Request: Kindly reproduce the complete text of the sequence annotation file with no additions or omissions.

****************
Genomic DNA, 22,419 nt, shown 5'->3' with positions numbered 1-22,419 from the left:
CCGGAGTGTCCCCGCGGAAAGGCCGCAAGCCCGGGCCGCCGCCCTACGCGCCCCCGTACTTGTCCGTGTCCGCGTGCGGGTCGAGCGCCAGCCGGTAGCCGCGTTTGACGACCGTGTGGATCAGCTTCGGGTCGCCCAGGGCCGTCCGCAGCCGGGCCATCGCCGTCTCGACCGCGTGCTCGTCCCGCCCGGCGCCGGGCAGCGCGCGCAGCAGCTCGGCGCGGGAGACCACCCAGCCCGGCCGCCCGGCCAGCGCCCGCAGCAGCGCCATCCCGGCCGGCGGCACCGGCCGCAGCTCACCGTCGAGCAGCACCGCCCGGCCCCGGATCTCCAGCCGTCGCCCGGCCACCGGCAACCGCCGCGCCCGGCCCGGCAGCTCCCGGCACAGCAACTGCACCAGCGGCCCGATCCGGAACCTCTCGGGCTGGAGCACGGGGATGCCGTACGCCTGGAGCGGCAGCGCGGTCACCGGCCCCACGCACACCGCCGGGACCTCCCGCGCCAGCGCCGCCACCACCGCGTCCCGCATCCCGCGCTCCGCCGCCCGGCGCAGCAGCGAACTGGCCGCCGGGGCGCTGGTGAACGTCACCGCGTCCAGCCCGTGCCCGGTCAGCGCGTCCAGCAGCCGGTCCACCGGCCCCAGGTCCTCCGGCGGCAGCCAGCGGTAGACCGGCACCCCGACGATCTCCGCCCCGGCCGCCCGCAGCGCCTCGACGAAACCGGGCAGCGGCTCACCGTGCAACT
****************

Genomic DNA, 22,419 nt, shown 5'->3' with positions numbered 1-22,419 from the left:
CCGGAGTGTCCCCGCGGAAAGGCCGCAAGCCCGGGCCGCCGCCCTACGCGCCCCCGTACTTGTCCGTGTCCGCGTGCGGGTCGAGCGCCAGCCGGTAGCCGCGTTTGACGACCGTGTGGATCAGCTTCGGGTCGCCCAGGGCCGTCCGCAGCCGGGCCATCGCCGTCTCGACCGCGTGCTCGTCCCGCCCGGCGCCGGGCAGCGCGCGCAGCAGCTCGGCGCGGGAGACCACCCAGCCCGGCCGCCCGGCCAGCGCCCGCAGCAGCGCCATCCCGGCCGGCGGCACCGGCCGCAGCTCACCGTCGAGCAGCACCGCCCGGCCCCGGATCTCCAGCCGTCGCCCGGCCACCGGCAACCGCCGCGCCCGGCCCGGCAGCTCCCGGCACAGCAACTGCACCAGCGGCCCGATCCGGAACCTCTCGGGCTGGAGCACGGGGATGCCGTACGCCTGGAGCGGCAGCGCGGTCACCGGCCCCACGCACACCGCCGGGACCTCCCGCGCCAGCGCCGCCACCACCGCGTCCCGCATCCCGCGCTCCGCCGCCCGGCGCAGCAGCGAACTGGCCGCCGGGGCGCTGGTGAACGTCACCGCGTCCAGCCCGTGCCCGGTCAGCGCGTCCAGCAGCCGGTCCACCGGCCCCAGGTCCTCCGGCGGCAGCCAGCGGTAGACCGGCACCCCGACGATCTCCGCCCCGGCCGCCCGCAGCGCCTCGACGAAACCGGGCAGCGGCTCACCGTGCAACT